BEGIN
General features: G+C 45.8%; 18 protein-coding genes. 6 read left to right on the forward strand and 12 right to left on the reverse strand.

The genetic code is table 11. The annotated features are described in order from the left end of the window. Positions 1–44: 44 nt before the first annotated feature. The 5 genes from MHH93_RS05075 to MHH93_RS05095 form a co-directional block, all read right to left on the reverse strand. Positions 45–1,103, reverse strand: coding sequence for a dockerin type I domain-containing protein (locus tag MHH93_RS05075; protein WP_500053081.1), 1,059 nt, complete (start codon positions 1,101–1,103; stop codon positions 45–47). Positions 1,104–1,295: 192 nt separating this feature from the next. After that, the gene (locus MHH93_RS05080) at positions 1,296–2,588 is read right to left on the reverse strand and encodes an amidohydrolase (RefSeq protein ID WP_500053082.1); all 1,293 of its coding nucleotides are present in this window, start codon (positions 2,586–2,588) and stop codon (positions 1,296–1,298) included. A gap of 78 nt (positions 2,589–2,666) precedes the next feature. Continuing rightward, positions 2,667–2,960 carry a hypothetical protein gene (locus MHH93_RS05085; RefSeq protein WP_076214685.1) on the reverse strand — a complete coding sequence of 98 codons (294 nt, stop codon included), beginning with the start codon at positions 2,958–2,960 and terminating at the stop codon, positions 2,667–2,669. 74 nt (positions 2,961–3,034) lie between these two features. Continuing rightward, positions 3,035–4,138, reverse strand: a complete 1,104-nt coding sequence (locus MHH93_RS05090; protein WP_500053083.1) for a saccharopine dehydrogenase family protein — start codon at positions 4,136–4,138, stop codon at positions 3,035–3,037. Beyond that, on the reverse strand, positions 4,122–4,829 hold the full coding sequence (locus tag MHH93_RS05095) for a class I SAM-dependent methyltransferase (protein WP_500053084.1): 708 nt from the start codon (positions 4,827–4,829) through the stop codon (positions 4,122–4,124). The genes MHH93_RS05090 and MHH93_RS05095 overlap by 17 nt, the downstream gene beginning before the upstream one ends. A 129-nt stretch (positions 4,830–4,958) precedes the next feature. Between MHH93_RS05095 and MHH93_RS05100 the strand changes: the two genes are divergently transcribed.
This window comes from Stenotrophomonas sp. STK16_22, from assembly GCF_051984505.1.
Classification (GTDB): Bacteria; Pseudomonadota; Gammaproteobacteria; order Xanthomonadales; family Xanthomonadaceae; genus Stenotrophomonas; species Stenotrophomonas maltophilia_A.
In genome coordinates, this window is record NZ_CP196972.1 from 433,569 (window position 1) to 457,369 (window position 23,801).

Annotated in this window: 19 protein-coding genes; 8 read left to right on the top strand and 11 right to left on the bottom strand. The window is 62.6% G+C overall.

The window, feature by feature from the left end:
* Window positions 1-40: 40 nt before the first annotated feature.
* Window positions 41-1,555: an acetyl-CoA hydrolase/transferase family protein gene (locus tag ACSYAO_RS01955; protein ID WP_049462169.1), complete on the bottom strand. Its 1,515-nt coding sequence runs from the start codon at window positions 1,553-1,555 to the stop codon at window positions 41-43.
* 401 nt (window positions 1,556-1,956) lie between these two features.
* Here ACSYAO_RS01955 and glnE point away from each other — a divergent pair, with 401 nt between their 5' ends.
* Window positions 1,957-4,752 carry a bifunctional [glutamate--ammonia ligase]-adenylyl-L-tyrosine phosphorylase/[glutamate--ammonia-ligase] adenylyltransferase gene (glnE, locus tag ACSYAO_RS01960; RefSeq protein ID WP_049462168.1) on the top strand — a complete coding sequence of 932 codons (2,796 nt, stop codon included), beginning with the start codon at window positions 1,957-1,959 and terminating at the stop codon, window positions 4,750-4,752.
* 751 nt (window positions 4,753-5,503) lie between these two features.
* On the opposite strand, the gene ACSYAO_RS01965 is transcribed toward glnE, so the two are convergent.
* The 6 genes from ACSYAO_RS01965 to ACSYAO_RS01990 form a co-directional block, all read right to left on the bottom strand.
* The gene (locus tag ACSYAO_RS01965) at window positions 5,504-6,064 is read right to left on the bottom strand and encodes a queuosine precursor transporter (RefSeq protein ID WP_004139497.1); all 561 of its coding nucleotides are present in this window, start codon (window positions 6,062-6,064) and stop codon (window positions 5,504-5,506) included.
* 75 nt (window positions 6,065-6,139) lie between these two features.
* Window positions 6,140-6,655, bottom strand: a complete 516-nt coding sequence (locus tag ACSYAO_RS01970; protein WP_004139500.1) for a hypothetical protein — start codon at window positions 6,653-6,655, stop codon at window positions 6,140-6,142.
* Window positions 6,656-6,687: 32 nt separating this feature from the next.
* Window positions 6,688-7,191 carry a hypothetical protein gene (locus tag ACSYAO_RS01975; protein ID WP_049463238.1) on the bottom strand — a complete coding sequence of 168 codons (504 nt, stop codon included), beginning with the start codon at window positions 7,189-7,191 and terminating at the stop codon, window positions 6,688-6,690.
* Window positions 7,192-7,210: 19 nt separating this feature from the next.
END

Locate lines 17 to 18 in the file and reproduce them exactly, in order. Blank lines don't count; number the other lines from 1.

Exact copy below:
* 75 nt (window positions 6,065-6,139) lie between these two features.
* Window positions 6,140-6,655, bottom strand: a complete 516-nt coding sequence (locus tag ACSYAO_RS01970; protein WP_004139500.1) for a hypothetical protein — start codon at window positions 6,653-6,655, stop codon at window positions 6,140-6,142.